But the mainstream world moved on as if A Blueprint for Survival had never been, with only a handful of marginalised evangelists pressing the case. The generation that reached adulthood in the 1970s – my generation – failed to respond to Blueprint’s challenges. There was some tinkering at the margins, since most environmental thinking and policy developed firmly in the mainstream: pollution controls, land use planning policies, wildlife protection and modest incentives to behavioural change, such as payments to farmers for environmental services. All important, but nowhere near enough. Even today, climate change deniers ally with big business to resist the costs of adaptation and mitigation.

Why did most of us do so little? The answers would make a fat academic tome, but my own brief take is something like this. We started to make our careers in a period of extreme (for this country) social instability. Mrs Thatcher offered an alternative, and the majority opted for it – again and again and again. That alternative was based on the perceived superiority of markets and the private sector over public provision, and the belief that those markets should be unfettered. The print media – largely owned by the rich and powerful – encouraged belief in the Thatcher prescriptions. And then we started to think that there might be better ways. New Labour offered them – or so we thought. Apart from a tendency to squander public money, it was business as before. All the while, we carried on working, having families, finding houses to live in. If we got involved in environmental issues it was by joining the RSPB or CPRE or the National Trust. Those in Greenpeace were anarchists.

It doesn’t matter whether this analysis is agreed or not: it’s a personal view. What is clear is that at the start of 2015, we have:

  • A government-led obsession with the privatisation of public services, leading to taxpayers funding profits for the few while losing control over essential services and staff either losing their jobs or working for a pittance.  This obsession pervaded the last Labour government (remember PFI?) as well as the present coalition.
  • A widespread conditioning that economic growth should take priority over everything else and that the way to achieve such growth is to loosen controls over “the market” and keep taxation to the minimum.
  • A National Health Service which is fragmented, under-funded and being cherrypicked by private contractors.  No mainstream party is prepared to increase taxation to fund it, despite the obvious benefits of a healthy population.
  • A  banking system which not only operates on the basis that we must go into debt but also skews funding towards the interests of the financial services industry [1].
  • Discrimination against small businesses who cannot afford to employ experts to keep up with (and get round) employment legislation, health and safety requirements, tax rules.
  • Increasing inequality of wealth, where those living in poverty are denied chances to climb out of it because of cost-cutting by big business [2].
  • A requirement on higher education institutions to dance to the economic growth tune, replacing the freedom to think widely with functional training – and charging students unprecedented fees for the service.
  • A feeble response to climate change, particularly on educating the wider public about the need for action.
  • A housing crisis, despite a National Planning Policy Framework which stacks the odds firmly in favour of house-builders wanting to build where they want (rather than where is most sustainable).
  • A major decline in well-being: between 1991 and 2009 prescriptions dispensed for antidepressants increased by 334 per cent in England [3].
  • A system of government which focusses not only on the short-term but also the trivial (have a look at the government’s announcements website) at the expense of confronting the challenges facing society and the planet, eg the failure of successive governments to develop a coherent energy policy.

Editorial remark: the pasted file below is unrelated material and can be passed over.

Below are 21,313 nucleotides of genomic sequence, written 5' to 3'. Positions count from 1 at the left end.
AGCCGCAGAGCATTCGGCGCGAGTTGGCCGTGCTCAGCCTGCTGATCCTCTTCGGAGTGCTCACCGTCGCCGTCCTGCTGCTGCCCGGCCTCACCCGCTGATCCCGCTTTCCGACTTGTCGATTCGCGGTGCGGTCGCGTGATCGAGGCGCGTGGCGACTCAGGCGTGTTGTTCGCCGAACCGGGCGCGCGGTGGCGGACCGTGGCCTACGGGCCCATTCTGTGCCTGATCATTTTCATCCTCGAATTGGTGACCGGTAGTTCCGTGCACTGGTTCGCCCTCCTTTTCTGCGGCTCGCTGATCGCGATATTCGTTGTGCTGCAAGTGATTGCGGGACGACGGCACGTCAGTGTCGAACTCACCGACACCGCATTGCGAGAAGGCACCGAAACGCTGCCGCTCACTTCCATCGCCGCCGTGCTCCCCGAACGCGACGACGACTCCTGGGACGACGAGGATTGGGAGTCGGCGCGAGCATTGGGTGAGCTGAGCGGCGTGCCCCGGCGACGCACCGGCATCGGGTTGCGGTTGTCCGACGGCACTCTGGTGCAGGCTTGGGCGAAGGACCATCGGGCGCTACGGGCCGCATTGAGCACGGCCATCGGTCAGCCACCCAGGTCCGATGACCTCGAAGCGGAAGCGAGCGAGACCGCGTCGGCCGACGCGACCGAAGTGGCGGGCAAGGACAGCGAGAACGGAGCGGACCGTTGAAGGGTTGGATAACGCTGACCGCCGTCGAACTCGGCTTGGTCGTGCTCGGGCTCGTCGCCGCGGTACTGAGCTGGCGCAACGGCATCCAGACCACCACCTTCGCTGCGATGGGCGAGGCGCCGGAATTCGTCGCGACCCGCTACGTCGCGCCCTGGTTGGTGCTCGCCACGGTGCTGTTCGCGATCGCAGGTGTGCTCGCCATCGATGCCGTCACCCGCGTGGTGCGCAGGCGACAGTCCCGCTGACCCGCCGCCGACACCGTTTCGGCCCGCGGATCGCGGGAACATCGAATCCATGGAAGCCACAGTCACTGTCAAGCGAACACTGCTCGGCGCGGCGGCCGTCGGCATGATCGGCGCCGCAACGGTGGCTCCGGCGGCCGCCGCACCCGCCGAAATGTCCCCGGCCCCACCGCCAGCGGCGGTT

• Proposals for “devolution” which would do no more than hand more power to mainstream politicians at the local level.
  • The reduction of politics to a game of tactical voting ….

I could go on. There is a ferment of analysis at present of what’s wrong with our society and how we can put things right. Others explain it better than I do.

We, the baby-boomers, have had huge advantages. A world free from global conflicts; greater access to free education and knowledge; mass communications; a breaking down of deference and (almost) the old social barriers; opportunities undreamt of by our parents. We achieved much, but collectively lost sight of a moral compass. The legacy we leave to the next generations is not one we should be proud of. Just how bad it is is something I’ve only recently understood.

Putting things right must start now. The mainstream political parties and their allies (or bosses) in the media and big business have shown no interest in righting these wrongs. Only the Green Party has a progressive radical agenda – and policies to support it. That small number of people – more far-sighted than I’ve been – who have voted for them in the past have been prevented by our electoral system from making a proportionate impact.

It’s naïve to think that the 2015 General Election will see the scales fall from the eyes of enough people to elect a Green government. There’s strong evidence of substantial support among younger people for the Green Party, which is hugely encouraging.

But it’s not enough. Those of us who – by action or inaction – helped create the present mess have a moral duty to join in kick-starting change. We need to create a sustainable society – one in which there is no compromise on achieving social justice and on environmental salvation. The two are interlinked – if you feel society is giving you a bum deal, where’s the incentive to save the planet?

The Green Party stands for the common good. Now is the time.

Notes:

[1] See in particular the work of Positive Money at http://www.positivemoney.org/

[2] See for example the work of nef at http://www.neweconomics.org/publications/entry/inequality-and-financialisation

The Equality Trust provides a vivid graphic at http://www.equalitytrust.org.uk/resources/multimedia/infographic-income-inequality-uk

[3] Quoted in the ONS publication Social Trends 41, Health chapter, at http://www.ons.gov.uk/ons/rel/social-trends-rd/social-trends/social-trends-41/health.pdf